Morgan Stanley, the sixth-largest U.S. bank by assets, plans to sell five-year notes as U.S. financial debt overcomes foreclosure investigations and slumping trading revenues to beat overall corporate securities.
The notes may be sold in benchmark size to price as soon as today, said a person familiar with the offering, who declined to be identified because terms aren’t set.
U.S. bank bonds are outperforming overall corporate debt for a second month even as states probe the industry’s foreclosure practices. Morgan Stanley last week reported a third-quarter per-share loss, posting its worst trading quarter since 2008. Still, investors favor the premium over Treasuries on bank debt versus industrials, said Mirko Mikelic, senior portfolio manager at Fifth Third Asset Management in Grand Rapids, Michigan.
“Just because they’re in a business that’s maybe slowing down in the near-term doesn’t mean they’re not going to get good pricing,” said Mikelic, who helps oversee $14 billion of fixed- income assets, including Morgan Stanley debt. “We still like financials relative to industrials, because industrial spreads have just come in so much.”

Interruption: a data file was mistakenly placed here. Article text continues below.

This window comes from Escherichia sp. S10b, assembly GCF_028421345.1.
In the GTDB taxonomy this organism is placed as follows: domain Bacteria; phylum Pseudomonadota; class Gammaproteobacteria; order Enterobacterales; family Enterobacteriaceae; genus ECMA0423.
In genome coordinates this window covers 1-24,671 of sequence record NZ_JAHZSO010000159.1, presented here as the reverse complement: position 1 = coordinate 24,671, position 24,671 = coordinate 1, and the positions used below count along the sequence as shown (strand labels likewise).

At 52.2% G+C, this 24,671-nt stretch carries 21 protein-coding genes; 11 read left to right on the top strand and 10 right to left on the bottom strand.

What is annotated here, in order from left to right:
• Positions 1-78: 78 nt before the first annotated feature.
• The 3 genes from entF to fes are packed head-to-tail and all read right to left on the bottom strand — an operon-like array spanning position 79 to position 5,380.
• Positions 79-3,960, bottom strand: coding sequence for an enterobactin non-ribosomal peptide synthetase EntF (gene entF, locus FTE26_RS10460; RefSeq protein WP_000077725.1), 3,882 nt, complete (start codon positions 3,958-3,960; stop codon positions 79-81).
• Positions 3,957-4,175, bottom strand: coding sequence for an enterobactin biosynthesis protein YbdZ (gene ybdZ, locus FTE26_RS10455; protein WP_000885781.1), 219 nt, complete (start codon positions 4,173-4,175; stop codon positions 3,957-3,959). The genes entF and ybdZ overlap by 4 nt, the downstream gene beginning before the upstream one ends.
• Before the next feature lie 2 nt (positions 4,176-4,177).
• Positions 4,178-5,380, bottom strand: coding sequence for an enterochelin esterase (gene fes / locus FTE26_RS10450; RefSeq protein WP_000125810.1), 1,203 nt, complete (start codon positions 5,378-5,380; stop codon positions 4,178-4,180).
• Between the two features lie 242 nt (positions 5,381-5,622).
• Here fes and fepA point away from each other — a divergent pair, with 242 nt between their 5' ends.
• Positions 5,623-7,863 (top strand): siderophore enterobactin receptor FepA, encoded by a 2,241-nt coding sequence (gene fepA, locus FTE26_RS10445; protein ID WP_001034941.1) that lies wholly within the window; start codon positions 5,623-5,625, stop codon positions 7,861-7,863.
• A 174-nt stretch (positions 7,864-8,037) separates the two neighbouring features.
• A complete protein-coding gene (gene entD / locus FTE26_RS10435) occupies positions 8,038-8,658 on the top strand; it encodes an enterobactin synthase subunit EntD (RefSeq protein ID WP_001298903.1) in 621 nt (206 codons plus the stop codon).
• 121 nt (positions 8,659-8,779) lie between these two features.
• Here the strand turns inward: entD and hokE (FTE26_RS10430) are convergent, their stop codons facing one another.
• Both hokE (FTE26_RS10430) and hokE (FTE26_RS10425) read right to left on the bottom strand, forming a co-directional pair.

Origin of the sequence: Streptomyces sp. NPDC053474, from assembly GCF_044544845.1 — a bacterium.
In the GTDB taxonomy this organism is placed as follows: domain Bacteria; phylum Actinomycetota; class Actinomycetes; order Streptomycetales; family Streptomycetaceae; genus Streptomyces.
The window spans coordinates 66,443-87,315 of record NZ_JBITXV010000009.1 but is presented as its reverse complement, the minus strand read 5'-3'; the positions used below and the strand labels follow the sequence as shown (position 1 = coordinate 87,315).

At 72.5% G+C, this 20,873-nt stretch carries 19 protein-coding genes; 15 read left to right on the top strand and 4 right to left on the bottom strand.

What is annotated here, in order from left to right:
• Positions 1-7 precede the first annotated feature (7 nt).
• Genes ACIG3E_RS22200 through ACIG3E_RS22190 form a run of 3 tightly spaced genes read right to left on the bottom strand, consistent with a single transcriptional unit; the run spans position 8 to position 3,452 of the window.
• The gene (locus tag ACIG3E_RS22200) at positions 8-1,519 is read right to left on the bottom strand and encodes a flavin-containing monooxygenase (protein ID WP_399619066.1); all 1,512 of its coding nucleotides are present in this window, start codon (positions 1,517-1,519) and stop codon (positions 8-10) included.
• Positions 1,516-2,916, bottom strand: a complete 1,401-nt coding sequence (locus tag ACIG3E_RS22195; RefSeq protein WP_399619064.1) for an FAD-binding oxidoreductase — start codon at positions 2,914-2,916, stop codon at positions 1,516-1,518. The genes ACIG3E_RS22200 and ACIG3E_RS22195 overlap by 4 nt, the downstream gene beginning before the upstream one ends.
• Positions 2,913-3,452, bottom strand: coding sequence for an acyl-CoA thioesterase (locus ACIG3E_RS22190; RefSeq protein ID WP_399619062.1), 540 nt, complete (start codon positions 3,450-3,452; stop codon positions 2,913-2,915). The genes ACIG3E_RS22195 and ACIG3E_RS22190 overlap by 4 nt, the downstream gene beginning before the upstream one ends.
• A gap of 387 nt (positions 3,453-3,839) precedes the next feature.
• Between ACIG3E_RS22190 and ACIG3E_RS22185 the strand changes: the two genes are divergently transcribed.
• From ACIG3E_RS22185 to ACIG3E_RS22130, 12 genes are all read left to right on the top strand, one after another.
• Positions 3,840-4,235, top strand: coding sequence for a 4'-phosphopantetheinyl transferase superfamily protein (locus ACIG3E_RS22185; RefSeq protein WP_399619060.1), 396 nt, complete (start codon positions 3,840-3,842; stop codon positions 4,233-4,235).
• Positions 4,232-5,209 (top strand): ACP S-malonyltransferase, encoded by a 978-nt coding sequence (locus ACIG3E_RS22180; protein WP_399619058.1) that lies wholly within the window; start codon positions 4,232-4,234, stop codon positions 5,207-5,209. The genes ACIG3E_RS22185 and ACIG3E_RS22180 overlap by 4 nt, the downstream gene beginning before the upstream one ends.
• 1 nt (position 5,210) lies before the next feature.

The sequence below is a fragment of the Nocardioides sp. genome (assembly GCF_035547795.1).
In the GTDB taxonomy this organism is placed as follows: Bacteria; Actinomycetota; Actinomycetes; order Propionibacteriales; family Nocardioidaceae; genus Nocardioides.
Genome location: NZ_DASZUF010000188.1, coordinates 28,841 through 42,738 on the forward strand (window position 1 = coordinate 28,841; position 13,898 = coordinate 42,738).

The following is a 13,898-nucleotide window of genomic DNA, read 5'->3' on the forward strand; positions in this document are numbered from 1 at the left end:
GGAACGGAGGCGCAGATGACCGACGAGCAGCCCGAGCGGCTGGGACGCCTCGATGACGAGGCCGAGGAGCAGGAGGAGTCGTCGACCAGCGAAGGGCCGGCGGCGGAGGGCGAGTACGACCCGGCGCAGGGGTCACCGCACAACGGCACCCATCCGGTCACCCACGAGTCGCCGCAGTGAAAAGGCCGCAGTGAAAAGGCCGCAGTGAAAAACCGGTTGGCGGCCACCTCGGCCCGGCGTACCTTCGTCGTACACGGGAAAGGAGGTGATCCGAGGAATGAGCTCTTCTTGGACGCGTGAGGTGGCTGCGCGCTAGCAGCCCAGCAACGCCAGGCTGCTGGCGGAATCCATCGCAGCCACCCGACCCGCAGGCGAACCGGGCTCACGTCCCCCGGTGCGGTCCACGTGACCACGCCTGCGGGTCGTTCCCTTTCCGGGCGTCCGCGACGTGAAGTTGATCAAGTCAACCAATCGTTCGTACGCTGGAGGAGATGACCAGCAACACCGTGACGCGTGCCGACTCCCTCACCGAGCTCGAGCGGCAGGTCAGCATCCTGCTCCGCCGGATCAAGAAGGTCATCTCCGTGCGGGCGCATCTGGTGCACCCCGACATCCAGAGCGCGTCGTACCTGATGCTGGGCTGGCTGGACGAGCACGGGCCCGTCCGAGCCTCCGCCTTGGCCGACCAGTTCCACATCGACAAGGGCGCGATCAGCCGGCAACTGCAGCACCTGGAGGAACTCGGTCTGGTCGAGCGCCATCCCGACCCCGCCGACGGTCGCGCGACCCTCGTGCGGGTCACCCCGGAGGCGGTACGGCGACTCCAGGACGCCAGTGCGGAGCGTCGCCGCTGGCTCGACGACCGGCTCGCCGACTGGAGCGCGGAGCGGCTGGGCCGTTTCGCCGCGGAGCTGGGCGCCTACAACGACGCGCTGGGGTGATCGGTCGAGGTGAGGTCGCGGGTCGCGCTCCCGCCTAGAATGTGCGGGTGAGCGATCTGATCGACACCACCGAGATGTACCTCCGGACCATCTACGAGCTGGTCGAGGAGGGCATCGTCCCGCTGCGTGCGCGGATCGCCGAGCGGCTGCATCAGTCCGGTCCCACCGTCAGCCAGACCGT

The 225 basis-point spread on U.S. bank debt compares with a 155 basis-point yield over Treasuries on industrial bonds, the lowest since May 3, according to Bank of America Merrill Lynch index data.
‘Lot of Hair’
U.S. bank debt has returned 0.52 percent to investors this month, exceeding the 0.31 percent gain on all corporate debt, according to the index data. That follows a 1.18 percent gain in September, which also beat the 0.59 percent return on overall corporate bonds.
“It’s tough to find value anywhere in corporate land because everything’s just run in so tightly, spread-wise,” Mikelic said.
Morgan Stanley trails Bank of America Corp., JPMorgan Chase & Co., Citigroup Inc., Wells Fargo & Co. and Goldman Sachs Group Inc. in size.
Goldman Sachs reported earnings that beat analysts’ estimates as lower costs and higher investment-banking revenue cushioned a decline in trading. Bank of America and JPMorgan both reported at least a 15 percent drop in trading revenue from the third quarter of 2009.
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